WECO - meal deliveries in the greater Boston area

A friend mentioned hearing about them. I ordered 3 meals but won’t be a repeat customer. They post the menu for the next week on Thursday. There are adult and kid’s meal options, with different items depending on category. Delivery is $6 but pickup in West Concord is available, and they are opening a Randolph location. Here’s where it gets odd. Your meal is delivered in a brown bag, with elaborate printed suggestions about how to heat it up, using multiple pans and procedures, apparently oblivious to the likelihood that it will either get tossed in one pan and oven-warmed, or nuked. That evening, they send an email announcing the cost of the ingredients, not broken down. You are supposed to then decide what to pay, in addition to ingredients, tip, tax, and delivery, in order to cover labor, utilities, etc. The suggested options start at $10. $8+ for the ingredients in a pint of mushroom/truffle oil/parmesan soup and a mini- baguette of garlic bread. $14+ for a palm-sized slice of pork loin, a portion of baby carrots, about 10oz of tabbouleh, and a scant pint of pilaf. Plus 2oz each of rhubarb chutney and saffron yogurt.

CookUnity can ship me a dinner of short ribs, Brussels sprouts, and sweet potatoes for $12 total. So I can’t imagine WECO’s ingredient costs are accurate. Furthermore, the taste is okay, but if I were still able to cook as much as I’d like, I would have put some chicken broth and onion into thst soup, and not used twice as much pepper as needed! The beef enchilada kid’s meal, with plain rice and plain black beans, was okay, and a generous portion.


I hadn’t heard of this service. How utterly disappointing for you. But thanks for the report.


I have a feeling that one of the worst possible omens for a business is customers looking at their bill and saying “I don’t know, something just doesn’t seem right”.

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Reviving this old thread to add a more updated experience report. I remember a short segment on them on Chronicle within the last 2 years and found their model intriguing. They came into my line of sight because they are trying to pitch themselves to corporations as a benefit/wellness benefit for employees.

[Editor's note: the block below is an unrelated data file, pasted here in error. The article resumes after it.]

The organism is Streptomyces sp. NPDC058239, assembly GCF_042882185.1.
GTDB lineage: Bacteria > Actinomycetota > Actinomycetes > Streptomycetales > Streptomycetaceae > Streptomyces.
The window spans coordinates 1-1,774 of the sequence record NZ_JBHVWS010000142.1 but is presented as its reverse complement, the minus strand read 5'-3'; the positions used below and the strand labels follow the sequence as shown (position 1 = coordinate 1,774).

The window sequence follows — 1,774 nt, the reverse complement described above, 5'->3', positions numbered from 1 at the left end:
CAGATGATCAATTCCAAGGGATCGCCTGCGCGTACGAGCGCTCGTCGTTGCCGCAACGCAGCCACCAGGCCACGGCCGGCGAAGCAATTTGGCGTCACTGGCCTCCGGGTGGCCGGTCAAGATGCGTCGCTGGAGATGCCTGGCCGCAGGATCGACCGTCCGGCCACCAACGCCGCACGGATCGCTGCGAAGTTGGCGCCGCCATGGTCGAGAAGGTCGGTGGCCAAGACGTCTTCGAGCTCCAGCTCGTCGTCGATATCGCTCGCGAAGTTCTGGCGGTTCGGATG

With that, I was allowed to try a few dishes and give feedback. I was pleasantly surprised by the experience. Similar to @greygarious’ experience, the menu is still released about 3-4 days before, and they warn that some foods sell out quickly. The food does come in the morning and they suggest if you have a cooler to leave that out, or add text to describe where they should put your food. It’s the same brown bag with instructions and a QR code in case you want online instructions. The menu’s I saw had an estimate of the ingredient price, and most ranged from $8-13, so you know before you select. It’s a limited menu each day (and each day has a small rotation of items) and you can see that some items are likely breakfast items, 1 kid sized meal, and then also a bigger family of 4 sized meal (that option usually was low 20s in ‘price’).

The actual food was better than I expected. Sauces and sides are all in their own containers. It’s up to the eater to reheat the food properly, based on the instructions (or whatever you have available). I found the portions to be larger than expected, especially the condiments and sauces. Most items tasted pretty good, but it’s certainly not the same as getting direct take out from a restaurant. There is a modicum of control you have to season the dishes accordingly, which I prefer. The next day, I saw a ‘bill’ with the same breakdown of the price of ingredients. My salmon that came with a sauce, a small side of cucumber salad, and a small side of fried rice. was approx $14 total by their breakdown, which I thought was fair. Yes, if I were to shop for individual ingredients alone, I might be able to get everything for less if I were really calculating out the portion used, but $14 for a salmon entree is not expensive, even if not a true restaurant tier dish. The food tasted healthy and fresh, which is not always what you get with restaurant dishes (you know it’s tasty because of a lot of butter, oil, etc.). My second meal was a vegetarian bowl with mushrooms, vegetables and farro and an add-on of duck. That was delicious! The bowl itself was estimated at $11 (again a super generous portion) while the bits of duck were $4. The duck was the one piece I thought was higher than what I would have priced - It’s probably $1.50-$2 top worth of duck, that I think they should have priced at $3.